(trademark/copyright) agreement.  If you do not agree to abide by all
the terms of this agreement, you must cease using and return or destroy
all copies of Project Gutenberg-tm electronic works in your possession.
If you paid a fee for obtaining a copy of or access to a Project
Gutenberg-tm electronic work and you do not agree to be bound by the
terms of this agreement, you may obtain a refund from the person or
entity to whom you paid the fee as set forth in paragraph 1.E.8.

1.B.  "Project Gutenberg" is a registered trademark.  It may only be
used on or associated in any way with an electronic work by people who
agree to be bound by the terms of this agreement.  There are a few
things that you can do with most Project Gutenberg-tm electronic works
even without complying with the full terms of this agreement.  See
paragraph 1.C below.  There are a lot of things you can do with Project
Gutenberg-tm electronic works if you follow the terms of this agreement
and help preserve free future access to Project Gutenberg-tm electronic
works.  See paragraph 1.E below.

1.C.  The Project Gutenberg Literary Archive Foundation ("the Foundation"
or PGLAF), owns a compilation copyright in the collection of Project
Gutenberg-tm electronic works.  Nearly all the individual works in the
collection are in the public domain in the United States.  If an
individual work is in the public domain in the United States and you are
located in the United States, we do not claim a right to prevent you from
copying, distributing, performing, displaying or creating derivative
works based on the work as long as all references to Project Gutenberg
are removed.  Of course, we hope that you will support the Project
Gutenberg-tm mission of promoting free access to electronic works by
freely sharing Project Gutenberg-tm works in compliance with the terms of
this agreement for keeping the Project Gutenberg-tm name associated with
the work.  You can easily comply with the terms of this agreement by
keeping this work in the same format with its attached full Project
Gutenberg-tm License when you share it without charge with others.

1.D.  The copyright laws of the place where you are located also govern
what you can do with this work.  Copyright laws in most countries are in
a constant state of change.  If you are outside the United States, check
the laws of your country in addition to the terms of this agreement
before downloading, copying, displaying, performing, distributing or
creating derivative works based on this work or any other Project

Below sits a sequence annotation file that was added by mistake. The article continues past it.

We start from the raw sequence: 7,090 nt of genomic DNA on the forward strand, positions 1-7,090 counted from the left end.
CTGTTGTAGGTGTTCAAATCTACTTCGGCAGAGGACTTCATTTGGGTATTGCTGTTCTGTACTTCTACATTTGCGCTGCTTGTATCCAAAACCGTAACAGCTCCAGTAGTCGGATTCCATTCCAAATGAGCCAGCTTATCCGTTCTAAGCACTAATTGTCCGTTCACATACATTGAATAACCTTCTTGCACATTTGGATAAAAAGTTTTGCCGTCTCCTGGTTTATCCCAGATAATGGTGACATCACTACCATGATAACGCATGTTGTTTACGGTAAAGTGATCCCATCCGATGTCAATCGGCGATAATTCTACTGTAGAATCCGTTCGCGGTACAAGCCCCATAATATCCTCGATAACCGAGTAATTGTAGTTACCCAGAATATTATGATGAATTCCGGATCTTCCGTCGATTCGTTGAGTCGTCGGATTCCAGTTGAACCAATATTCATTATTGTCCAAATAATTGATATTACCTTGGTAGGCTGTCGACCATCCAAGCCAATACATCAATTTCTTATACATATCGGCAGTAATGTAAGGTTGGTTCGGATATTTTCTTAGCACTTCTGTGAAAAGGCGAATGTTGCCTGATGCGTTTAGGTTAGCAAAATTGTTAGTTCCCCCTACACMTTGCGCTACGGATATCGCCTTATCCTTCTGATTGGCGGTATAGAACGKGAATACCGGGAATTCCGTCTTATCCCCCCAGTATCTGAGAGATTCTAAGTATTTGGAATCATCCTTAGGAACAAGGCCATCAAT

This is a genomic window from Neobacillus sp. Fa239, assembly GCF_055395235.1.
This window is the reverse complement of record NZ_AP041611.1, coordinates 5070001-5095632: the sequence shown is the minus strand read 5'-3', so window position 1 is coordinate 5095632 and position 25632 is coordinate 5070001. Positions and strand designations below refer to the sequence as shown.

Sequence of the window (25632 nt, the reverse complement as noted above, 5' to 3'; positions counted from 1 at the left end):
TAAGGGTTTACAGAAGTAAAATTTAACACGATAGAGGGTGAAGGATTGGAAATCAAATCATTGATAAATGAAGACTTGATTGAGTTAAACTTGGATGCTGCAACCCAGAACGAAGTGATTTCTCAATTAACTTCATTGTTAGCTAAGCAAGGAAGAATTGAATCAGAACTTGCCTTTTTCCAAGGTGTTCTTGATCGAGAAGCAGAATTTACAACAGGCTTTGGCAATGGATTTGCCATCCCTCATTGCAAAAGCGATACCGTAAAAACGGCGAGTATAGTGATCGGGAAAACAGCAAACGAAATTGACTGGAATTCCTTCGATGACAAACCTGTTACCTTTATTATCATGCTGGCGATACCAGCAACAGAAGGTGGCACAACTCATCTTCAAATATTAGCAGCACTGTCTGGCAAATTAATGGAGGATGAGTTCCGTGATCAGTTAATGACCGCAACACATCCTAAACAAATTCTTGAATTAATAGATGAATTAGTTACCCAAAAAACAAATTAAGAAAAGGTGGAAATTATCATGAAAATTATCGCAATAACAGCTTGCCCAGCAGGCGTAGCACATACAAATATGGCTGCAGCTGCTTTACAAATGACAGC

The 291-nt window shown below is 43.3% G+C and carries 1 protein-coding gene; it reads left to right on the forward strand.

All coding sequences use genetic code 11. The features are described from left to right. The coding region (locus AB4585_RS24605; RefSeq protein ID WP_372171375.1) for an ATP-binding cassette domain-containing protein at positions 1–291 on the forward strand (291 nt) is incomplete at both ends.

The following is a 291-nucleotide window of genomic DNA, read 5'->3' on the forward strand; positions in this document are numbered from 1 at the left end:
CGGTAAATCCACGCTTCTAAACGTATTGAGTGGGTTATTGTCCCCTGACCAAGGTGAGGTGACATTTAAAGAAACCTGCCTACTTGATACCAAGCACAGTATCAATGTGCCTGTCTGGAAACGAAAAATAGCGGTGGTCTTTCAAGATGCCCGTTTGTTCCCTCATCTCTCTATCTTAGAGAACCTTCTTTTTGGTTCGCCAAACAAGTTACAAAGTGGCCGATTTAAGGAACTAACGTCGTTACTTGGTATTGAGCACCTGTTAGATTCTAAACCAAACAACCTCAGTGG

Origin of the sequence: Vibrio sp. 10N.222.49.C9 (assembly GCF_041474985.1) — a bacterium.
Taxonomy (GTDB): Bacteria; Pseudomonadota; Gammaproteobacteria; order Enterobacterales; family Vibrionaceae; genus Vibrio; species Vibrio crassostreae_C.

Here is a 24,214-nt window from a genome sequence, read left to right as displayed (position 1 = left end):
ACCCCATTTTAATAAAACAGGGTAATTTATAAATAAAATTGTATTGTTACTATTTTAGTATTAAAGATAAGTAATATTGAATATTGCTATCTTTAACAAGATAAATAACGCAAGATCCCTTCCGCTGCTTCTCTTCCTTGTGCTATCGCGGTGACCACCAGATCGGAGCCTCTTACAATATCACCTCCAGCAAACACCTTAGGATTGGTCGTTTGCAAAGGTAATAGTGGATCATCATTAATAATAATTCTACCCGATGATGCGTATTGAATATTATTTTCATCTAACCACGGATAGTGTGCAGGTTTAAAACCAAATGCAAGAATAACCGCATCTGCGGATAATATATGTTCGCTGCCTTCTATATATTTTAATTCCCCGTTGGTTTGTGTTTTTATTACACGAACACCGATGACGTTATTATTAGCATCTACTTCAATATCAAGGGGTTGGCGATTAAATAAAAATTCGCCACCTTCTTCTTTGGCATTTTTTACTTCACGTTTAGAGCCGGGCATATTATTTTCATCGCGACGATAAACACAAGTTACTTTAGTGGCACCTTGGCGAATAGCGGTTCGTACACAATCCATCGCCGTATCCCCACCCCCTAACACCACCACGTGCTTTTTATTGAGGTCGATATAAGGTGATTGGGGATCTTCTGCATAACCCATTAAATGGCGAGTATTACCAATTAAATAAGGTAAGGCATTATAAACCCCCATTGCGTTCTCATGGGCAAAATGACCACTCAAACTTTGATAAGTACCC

Gutenberg-tm work.  The Foundation makes no representations concerning
the copyright status of any work in any country outside the United

1.E.  Unless you have removed all references to Project Gutenberg:

1.E.1.  The following sentence, with active links to, or other immediate
access to, the full Project Gutenberg-tm License must appear prominently
whenever any copy of a Project Gutenberg-tm work (any work on which the
phrase "Project Gutenberg" appears, or with which the phrase "Project
Gutenberg" is associated) is accessed, displayed, performed, viewed,
copied or distributed:

This eBook is for the use of anyone anywhere at no cost and with
almost no restrictions whatsoever.  You may copy it, give it away or
re-use it under the terms of the Project Gutenberg License included
with this eBook or online at

1.E.2.  If an individual Project Gutenberg-tm electronic work is derived
from the public domain (does not contain a notice indicating that it is
posted with permission of the copyright holder), the work can be copied
and distributed to anyone in the United States without paying any fees
or charges.  If you are redistributing or providing access to a work
with the phrase "Project Gutenberg" associated with or appearing on the
work, you must comply either with the requirements of paragraphs 1.E.1
through 1.E.7 or obtain permission for the use of the work and the
Project Gutenberg-tm trademark as set forth in paragraphs 1.E.8 or

1.E.3.  If an individual Project Gutenberg-tm electronic work is posted
with the permission of the copyright holder, your use and distribution
must comply with both paragraphs 1.E.1 through 1.E.7 and any additional
terms imposed by the copyright holder.  Additional terms will be linked